On the Razor's Edge Online - Michael Flynn

AN RÉAMHRÁ

In the beginning, there were three, because in these matters there are always three. One was a harper and one was a Hound and one was nine.

There were others, because in these matters there are always others. There were other Hounds. There was a Shadow, and other Shadows. There was a Name, and other Names. And had any of them done other than they had, matters would not have tumbled quite as they did.

But a man is the master of his acts, provided he acts with virtue; and the chief of these virtues is courage. Children lack courage because they see all fears as things to be removed by their parents. But a man may regard fearsome evil and see the outcome as dependent upon his own actions, and so he may become master of them. This is true even if he ultimately fails, perhaps especially if he fails.

There was a treasure, because in these matters there is always a treasure. And there was a far quest, and an ancient tyranny; and longing and greed and ambition and treachery. There was courage and cowardice, as one often finds when something very small stands against something very large. One man had let his fears become the master of his acts, and so men died and cities burned.

But at the heart of it there was a shining kernel, something hard and bright and unbreakable that had been hidden away and all but forgotten by its hiders. At the heart of every treasure, as always in these matters, there was another treasure beyond all price.

And so in the beginning there were three; but in the end, there was only one.

I. DOGGEDNESS

First, the Hound.

Francine Thompson was a Hound of the Ardry, and this was no small thing to be. Hounds enforce the law when the law has failed. They lead when leadership has failed. They rescue when hope has failed, and will assassinate when all else has failed. It was a fearsome thing to have a Hound on one’s tail, and many a desperado has surrendered on no more than the rumor of such pursuit.

Among their number, Francine Thompson was accounted not the least. Breezy, and confident to the point of arrogance, she carried herself as if she were the Queen of High Tara. It was in her stride and in her voice, which crashed like the bursting sea; and when she tossed her head, her hair was a breaking crimson wave. Her skin was a deep gold, and her eyes the green of flint. She operated under the office-name of Bridget ban; and she was at this point in her life the one thing that a Hound never is, and that is dreadfully afraid.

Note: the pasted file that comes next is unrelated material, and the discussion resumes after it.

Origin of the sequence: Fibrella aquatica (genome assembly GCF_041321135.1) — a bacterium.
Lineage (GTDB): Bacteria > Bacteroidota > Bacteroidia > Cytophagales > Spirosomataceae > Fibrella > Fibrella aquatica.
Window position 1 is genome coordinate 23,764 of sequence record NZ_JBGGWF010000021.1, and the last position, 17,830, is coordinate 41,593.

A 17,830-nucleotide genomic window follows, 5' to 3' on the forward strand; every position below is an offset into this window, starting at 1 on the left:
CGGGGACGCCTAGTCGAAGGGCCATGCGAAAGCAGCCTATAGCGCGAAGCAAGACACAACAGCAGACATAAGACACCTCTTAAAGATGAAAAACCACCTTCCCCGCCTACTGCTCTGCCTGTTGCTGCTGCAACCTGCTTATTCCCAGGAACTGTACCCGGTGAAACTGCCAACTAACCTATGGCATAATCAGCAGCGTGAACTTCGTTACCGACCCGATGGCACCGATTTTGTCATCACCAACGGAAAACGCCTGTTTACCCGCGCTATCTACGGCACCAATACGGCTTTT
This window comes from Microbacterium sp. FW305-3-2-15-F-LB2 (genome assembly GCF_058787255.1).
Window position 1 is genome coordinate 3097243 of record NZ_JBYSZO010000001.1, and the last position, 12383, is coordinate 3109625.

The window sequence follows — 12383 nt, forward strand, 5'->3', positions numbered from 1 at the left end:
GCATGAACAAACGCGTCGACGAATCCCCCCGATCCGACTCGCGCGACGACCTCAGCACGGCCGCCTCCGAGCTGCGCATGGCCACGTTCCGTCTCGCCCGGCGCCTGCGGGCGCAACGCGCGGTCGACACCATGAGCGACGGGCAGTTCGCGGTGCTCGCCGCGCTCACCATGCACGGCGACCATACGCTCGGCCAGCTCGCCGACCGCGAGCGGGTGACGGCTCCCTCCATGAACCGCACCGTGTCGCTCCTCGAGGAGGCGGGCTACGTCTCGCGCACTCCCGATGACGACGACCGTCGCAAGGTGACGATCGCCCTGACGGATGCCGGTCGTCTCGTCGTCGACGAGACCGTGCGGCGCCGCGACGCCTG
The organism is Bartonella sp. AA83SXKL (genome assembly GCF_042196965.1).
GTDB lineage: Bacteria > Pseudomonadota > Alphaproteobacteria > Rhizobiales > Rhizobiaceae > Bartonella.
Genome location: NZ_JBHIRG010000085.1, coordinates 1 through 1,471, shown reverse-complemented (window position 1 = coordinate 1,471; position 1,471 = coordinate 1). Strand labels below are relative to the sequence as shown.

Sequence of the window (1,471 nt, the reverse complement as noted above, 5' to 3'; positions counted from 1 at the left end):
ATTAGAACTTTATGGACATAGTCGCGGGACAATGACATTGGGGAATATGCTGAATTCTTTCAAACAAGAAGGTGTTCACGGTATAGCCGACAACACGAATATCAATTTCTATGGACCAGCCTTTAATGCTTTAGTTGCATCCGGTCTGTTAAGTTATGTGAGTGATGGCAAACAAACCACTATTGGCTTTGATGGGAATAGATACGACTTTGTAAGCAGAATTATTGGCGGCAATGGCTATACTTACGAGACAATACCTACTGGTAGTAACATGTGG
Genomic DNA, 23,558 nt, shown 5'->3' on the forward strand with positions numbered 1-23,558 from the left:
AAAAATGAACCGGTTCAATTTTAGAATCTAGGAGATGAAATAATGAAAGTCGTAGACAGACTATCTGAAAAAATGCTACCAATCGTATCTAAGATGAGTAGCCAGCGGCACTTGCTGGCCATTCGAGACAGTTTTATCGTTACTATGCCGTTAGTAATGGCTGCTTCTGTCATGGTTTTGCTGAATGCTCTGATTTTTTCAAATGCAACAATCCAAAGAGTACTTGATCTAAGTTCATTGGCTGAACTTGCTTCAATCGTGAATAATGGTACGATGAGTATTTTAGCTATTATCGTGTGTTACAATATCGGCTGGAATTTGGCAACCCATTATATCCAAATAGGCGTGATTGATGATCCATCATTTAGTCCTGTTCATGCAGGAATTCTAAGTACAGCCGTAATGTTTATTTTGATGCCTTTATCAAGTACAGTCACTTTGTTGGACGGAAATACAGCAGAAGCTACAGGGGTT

Afraid enough, in any event, that she had issued a Call to Hounds. It was not often, and never for matters trivial, that more than one Hound was needed on a quest; but Bridget ban had such a need and the Call had gone out over the Ourobouros Circuit. An even score of her colleagues heard the summons and a dozen were close enough to reach Dangchao Waypoint in time for the facemeet on her estate.

That estate, Clanthompson Hall, stood lonely sentinel on the endless prairie called the Out-in-back. The Hounds foregathered in the arboretum of the Old Keep, a high-ceilinged room whose dark wood half paneling and heavy roof beams bespoke a ruder age. Ancient banners hung from the joists—some torn, some faded, one whose bloodstain must never be laundered. Oh, the day was long past when the Thompson levies had marched forth under them. Recovered technologies had made of such banners little more than convenient markers for standoff weapons. But they would do for pomp, and they complemented the ancestral portraits on the corbels beneath them: grim and gay, wild visaged and thoughtful, and all bearing that Thompson cast of eye that was something more than confidence and a pennyweight shy of arrogance.

The arboretum flourished in the sunlight piercing the clerestory windows, and lent the indoors an outdoor ambience. Her staff had laid out a table of impressive variety, with cheeses imported from Gehpari and pondi-cherries and other fruits and melons from New Chennai. The other foods were from local estates: marble-case from Kurland, bright-mix milled at Dalport, fish-rolls from Honig’s Beach, and—this being Dangchao—thin-sliced haunch of Nolan Beast. The wine had aged in Clanthompson cellars, and the spirits had dripped from the coils of the family distillery in Glennamor.

Of the Hounds, some had come from affection for